In summary, it’s probably safe to say that about two “city” pours of shochu are in line with Dr. Takamine’s 20 g guideline. No matter your ratio, what’s most important is that everyone, from the strongest drinkers to near teetotalers, is able to drink together at the same table. Dr. Takamine tells me, “To make the shochu milder, we put in four parts hot water, then three parts cooler water for the perfect temperature. The hot water draws out and elevates the natural aromatherapy effects of the drink. That’s the soul of dareyame shochu.”

Dissolving Blood Clots
There is also some research indicating that honkaku shochu has the effect of dissolving blood clots. Data from a study published in 1988 by Dr. Hiroyuki Sumi outlined the thrombolytic activity present in the bloodstream after drinking shochu. Currently a professor at Kurashiki University of Science and the Arts, Dr. Sumi found that shochu stimulates thrombolytic activity on a level comparable with red wine. Not only does this improve blood flow, it also means that Japanese honkaku shochu is somewhat hangover resistant since it is a pure spirit and additives or sweeteners cannot be added before bottling.

Doctor’s Orders
Shochu is also commonly recommended by physicians in Japan for people suffering from gout. “If you like to drink,” they say, “then drink shochu because it won’t cause flare-ups like other alcoholic beverages.” Also, as shochu is a distilled drink, it doesn’t contain gluten. This is certainly welcome news for those with Celiac Disease. For those looking to keep their weight in check, the lack of carbohydrates and residual sugars have also been reason enough for many consumers to trade out high calorie brewed drinks and sugar bomb cocktails in favor of the minimal caloric payloads found in shochu. It’s difficult to find another drink with a similar number of flavor profiles that can be enjoyed so many different ways.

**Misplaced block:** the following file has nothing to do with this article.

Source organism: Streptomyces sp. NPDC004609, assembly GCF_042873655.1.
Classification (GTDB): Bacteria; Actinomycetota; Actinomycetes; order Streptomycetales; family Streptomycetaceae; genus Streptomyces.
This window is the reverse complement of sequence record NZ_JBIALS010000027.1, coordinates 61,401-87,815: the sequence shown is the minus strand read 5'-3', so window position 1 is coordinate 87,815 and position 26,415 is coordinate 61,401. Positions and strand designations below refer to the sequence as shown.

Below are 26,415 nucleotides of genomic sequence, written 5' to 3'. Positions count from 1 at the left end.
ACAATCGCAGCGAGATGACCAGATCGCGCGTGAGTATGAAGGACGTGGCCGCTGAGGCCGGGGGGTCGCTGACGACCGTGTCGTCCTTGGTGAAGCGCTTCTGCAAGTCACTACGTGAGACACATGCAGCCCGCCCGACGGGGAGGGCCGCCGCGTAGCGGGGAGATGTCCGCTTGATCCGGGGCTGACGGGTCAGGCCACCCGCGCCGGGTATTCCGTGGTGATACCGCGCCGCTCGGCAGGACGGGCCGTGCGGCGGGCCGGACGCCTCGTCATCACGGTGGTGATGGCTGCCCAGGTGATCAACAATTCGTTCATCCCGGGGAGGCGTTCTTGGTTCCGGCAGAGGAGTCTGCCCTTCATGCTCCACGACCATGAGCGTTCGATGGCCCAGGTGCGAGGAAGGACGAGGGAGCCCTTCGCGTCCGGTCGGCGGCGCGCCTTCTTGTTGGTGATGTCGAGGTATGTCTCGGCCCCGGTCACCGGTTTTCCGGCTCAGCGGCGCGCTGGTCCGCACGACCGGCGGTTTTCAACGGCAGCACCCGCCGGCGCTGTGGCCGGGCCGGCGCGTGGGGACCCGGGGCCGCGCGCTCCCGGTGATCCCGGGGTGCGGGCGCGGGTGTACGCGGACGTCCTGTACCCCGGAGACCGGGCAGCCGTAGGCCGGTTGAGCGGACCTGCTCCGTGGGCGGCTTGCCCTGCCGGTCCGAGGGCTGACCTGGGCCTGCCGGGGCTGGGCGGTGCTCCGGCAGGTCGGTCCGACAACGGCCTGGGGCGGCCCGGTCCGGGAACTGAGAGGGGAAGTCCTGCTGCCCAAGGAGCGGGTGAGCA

“Dareyame” Culinary Culture
Dareyame refers to a nighttime drink paired with a meal or small dishes of food. In Kagoshima Prefecture, where shochu is usually enjoyed alongside milder foods, people have begun to pay greater attention to rising blood sugar levels. Last year, a joint team of researchers in Kagoshima National University’s Agricultural Department and School of Medicine announced that shochu has the effect of suppressing the rise of postprandial blood glucose levels. Crucially, shochu does not contain any residual sugars, and the team’s research found that shochu is more effective than water at regulating blood sugar levels.

The study involved three men and three women who each drank either a glass of sweet potato shochu, sake, beer, or water with an evening meal every night for one week. They also recorded their blood sugar levels both before the meal and one, two, and 12 hours afterwards. According to the results, beer raised blood sugar levels the most. Sake and water were next in line, but shochu was associated with a minimal blood sugar rise. It is hoped that additional research will shed light on how shochu’s regulation of blood sugar concentrations might be applied to health issues stemming from diabetes and obesity. In the meantime, additional testing is being planned to try to corroborate the team’s findings with a larger cross-section of society.

It goes without saying that dareyame is a time-honored and tested tradition in Kagoshima and much of Japan. There are few things more relaxing than ending a work day with some delicious food and drink. It’s like hitting the reset button, and the science is starting to show that the residents of Kyushu have long been onto something.

I’m sure that Dr. Takamine would agree with me when I say that you should gather with some friends or family and enjoy a couple glasses of shochu tonight.